Pomiferous

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Name:

Pollination group:

Barchard’s Seedling

Identification: Small to medium size, round and slightly taller than its diameter. Rounded ribs running to a distinct crown at the basin end and prominent russetting at the cavity end. The skin is glossy with a greenish-yellow base colour over which is a deep red wash with darker red striping on the sun-exposed side, greenish on the shaded side. The stem is medium to long, slender and set in a deep, narrow cavity. The calyx is somewhat small, closed and upright, set in a funnel-shaped basin.

Characteristics: The flesh is white, fine-grained, firm and crisp. Sweet and pleasantly tart.

Uses: Eaten fresh or used for cooking.

Origins: According to British pomologist Robert Hogg in the 1884 edition of "The Fruit Manual: The Fruits and Fruit Trees of Great Britain," the Barchard's Seedling "was raised was raised by Mr. Higgs, gardener to R. Barchard of Putney Heath, Esq., Putney Heath, Surrey and was brought into notice by being exhibited by Mr. Alexander Dancer of Fulham at a meeting of the British Pomological Society in 1856." He added that is "An excellent culinary or dessert apple; ripe in October. The tree is a constant bearer. It is now much grown in some of the market gardens about London, its fine colour making it attractive in the markets." There appears to be no record of the seedling's parentage.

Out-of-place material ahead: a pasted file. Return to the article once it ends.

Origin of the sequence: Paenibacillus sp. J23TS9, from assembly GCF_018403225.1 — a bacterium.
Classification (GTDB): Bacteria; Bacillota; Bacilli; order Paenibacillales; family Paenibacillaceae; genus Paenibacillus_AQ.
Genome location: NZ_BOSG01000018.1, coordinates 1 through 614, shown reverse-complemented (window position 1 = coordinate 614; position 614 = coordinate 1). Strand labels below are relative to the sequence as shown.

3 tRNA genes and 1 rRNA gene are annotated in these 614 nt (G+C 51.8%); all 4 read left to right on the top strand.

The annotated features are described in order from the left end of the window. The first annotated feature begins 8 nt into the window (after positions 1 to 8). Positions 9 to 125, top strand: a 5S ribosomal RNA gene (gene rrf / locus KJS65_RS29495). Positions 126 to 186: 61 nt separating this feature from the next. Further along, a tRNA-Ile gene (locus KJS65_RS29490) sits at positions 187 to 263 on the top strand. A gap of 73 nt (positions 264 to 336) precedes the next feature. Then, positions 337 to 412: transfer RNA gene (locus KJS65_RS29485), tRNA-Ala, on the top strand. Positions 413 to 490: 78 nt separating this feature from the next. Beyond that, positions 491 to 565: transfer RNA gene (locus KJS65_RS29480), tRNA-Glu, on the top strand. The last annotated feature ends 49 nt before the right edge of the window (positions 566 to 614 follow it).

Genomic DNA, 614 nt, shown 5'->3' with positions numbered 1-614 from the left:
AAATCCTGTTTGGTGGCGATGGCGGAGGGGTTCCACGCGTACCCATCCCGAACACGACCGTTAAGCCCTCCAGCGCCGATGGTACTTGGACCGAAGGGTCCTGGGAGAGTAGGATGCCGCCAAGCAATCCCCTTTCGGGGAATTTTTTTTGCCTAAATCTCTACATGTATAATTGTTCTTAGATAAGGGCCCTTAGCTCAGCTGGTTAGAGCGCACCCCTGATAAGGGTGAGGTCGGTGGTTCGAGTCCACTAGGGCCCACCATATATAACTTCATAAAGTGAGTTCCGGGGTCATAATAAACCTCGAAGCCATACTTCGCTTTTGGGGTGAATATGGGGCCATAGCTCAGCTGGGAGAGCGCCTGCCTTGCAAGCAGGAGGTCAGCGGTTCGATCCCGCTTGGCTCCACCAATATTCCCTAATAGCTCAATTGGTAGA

Cultivation: Moderately vigorous. Bears annual crops

Ploidism: Diploid. Self sterile.

Harvest: Ready for harvest early in the fifth period.

Harvest period: 5

Type(s): Culinary, Dessert, Eating, Pie, Sauce

Pollination group: D

Pollination day: 12


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